HONG KONG (AP) — Asian stocks were muted Monday as the boost faded from the Federal Reserve's announcement last week of new measures to energize the U.S. economy.
Oil rose while the dollar remained near a four-month low versus the euro as investors bet that the Fed's plan to keep interest rates low and spend billions buying securities would result in better returns on commodities.
Hong Kong's Hang Seng was down 0.1 percent at 20,603.00 and South Korea's Kospi slipped 0.4 percent to 1,999.44.
Australia's S&P/ASX 200 edged 0.1 percent higher to 4,395.00. Mainland China's Shanghai Composite Index fell 0.8 percent to 2,095.48.
Benchmarks in Singapore, Taiwan and New Zealand rose. Markets in Japan were closed for a holiday.
Global stock markets rallied late last week after the Fed announced it planned to buy $40 billion of mortgage bonds a month for as long as necessary as part of a strategy known as quantitative easing aimed at encouraging people to borrow money and spend it.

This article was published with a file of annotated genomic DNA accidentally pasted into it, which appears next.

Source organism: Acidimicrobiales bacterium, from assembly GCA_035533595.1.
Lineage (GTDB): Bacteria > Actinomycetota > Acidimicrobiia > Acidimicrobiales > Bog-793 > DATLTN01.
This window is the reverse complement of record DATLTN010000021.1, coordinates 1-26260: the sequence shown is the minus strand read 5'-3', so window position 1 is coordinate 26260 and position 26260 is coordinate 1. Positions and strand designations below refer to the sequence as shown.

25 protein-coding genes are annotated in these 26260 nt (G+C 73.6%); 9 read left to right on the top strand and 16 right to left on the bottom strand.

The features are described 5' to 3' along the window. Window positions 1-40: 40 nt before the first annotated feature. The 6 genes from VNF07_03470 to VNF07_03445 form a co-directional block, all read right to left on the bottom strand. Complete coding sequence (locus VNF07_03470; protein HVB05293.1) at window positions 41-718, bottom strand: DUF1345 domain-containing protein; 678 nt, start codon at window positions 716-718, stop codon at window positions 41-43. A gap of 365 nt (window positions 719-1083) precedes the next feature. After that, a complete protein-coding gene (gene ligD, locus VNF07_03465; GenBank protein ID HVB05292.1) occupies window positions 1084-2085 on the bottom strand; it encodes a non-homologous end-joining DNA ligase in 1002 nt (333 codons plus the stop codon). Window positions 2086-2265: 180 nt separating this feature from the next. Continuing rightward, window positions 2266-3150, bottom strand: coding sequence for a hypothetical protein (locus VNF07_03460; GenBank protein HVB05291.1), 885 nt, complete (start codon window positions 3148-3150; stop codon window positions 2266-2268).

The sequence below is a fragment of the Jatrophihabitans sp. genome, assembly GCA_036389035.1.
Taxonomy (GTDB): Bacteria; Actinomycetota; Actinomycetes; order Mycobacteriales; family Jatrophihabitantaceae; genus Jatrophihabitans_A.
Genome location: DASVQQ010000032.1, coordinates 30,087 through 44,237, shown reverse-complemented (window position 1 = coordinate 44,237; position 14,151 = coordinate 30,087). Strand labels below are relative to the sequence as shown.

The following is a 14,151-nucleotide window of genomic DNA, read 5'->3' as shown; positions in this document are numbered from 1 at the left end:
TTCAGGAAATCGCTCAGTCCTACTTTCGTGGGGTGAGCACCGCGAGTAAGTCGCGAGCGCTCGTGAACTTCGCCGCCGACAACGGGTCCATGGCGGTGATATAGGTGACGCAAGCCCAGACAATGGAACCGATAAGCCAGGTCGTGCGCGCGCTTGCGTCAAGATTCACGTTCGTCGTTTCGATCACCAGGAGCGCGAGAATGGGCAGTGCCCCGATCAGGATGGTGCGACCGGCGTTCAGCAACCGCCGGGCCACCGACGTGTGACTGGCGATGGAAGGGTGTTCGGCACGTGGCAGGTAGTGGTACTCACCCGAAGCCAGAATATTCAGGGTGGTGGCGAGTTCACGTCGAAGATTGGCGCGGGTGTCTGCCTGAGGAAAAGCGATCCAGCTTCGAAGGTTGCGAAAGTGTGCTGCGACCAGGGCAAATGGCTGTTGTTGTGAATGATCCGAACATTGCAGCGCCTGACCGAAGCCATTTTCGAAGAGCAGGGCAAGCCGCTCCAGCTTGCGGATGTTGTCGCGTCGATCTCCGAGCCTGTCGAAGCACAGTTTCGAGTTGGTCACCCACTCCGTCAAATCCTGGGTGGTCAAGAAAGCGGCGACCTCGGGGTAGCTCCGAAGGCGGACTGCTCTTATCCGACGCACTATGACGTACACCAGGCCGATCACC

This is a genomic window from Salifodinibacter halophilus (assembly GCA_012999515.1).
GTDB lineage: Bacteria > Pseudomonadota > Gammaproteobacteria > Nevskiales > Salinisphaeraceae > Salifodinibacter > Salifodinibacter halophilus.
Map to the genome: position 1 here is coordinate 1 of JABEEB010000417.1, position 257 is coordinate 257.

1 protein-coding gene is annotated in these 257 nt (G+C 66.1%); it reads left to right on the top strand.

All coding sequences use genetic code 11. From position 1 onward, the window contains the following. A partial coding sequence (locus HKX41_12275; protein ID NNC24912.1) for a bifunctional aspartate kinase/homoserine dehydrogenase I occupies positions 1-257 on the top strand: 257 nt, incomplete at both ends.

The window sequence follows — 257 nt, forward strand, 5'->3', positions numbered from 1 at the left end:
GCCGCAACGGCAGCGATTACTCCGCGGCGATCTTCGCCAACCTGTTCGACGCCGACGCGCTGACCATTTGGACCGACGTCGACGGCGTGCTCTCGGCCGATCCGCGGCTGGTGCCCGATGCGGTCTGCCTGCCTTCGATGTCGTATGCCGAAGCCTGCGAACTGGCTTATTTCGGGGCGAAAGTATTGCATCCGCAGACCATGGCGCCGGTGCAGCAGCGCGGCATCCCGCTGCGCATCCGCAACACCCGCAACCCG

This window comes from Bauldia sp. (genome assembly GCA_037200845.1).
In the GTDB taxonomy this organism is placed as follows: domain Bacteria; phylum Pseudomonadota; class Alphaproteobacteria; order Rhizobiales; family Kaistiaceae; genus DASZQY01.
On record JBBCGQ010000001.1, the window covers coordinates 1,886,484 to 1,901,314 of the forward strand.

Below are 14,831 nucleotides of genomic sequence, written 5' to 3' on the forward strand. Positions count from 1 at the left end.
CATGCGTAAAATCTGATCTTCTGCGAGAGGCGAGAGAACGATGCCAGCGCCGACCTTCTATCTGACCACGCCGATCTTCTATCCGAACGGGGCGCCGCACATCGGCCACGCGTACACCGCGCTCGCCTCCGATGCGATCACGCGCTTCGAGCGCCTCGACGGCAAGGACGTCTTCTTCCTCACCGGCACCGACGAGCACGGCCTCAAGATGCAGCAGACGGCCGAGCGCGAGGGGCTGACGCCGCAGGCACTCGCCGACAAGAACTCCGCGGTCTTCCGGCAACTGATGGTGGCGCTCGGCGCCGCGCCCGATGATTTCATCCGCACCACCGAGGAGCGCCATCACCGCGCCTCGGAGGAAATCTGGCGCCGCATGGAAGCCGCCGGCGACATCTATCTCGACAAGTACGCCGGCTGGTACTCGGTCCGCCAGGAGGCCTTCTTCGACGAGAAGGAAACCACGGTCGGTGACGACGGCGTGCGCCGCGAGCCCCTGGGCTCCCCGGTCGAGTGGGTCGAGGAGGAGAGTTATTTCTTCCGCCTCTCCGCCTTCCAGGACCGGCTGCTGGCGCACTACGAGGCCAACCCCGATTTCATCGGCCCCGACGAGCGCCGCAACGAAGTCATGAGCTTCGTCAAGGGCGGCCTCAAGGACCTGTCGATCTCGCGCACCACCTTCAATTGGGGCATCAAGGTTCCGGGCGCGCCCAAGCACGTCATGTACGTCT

While investors were still in the mood to take on more risk, "the risk of profit taking has grown given the pace and magnitude of recent moves," strategists at Credit Agricole CIB said in a research note.
In the U.S. on Friday, the Dow 0.4 percent to close at 13,593.37. The broader Standard & Poor's 500 rose 0.4 percent 1,465.77. The Nasdaq composite index climbed 0.9 percent to 3,183.95.
Crude for October delivery was up 21 cents to $99.21 a barrel in electronic trading on the New York Mercantile Exchange. The contract finished up 69 cents to $99 per barrel in New York on Friday.
In currencies, the euro rose to $1.3124 from $1.3117 late Friday. The dollar fell to 78.22 Japanese yen from 77.30 Japanese yen.
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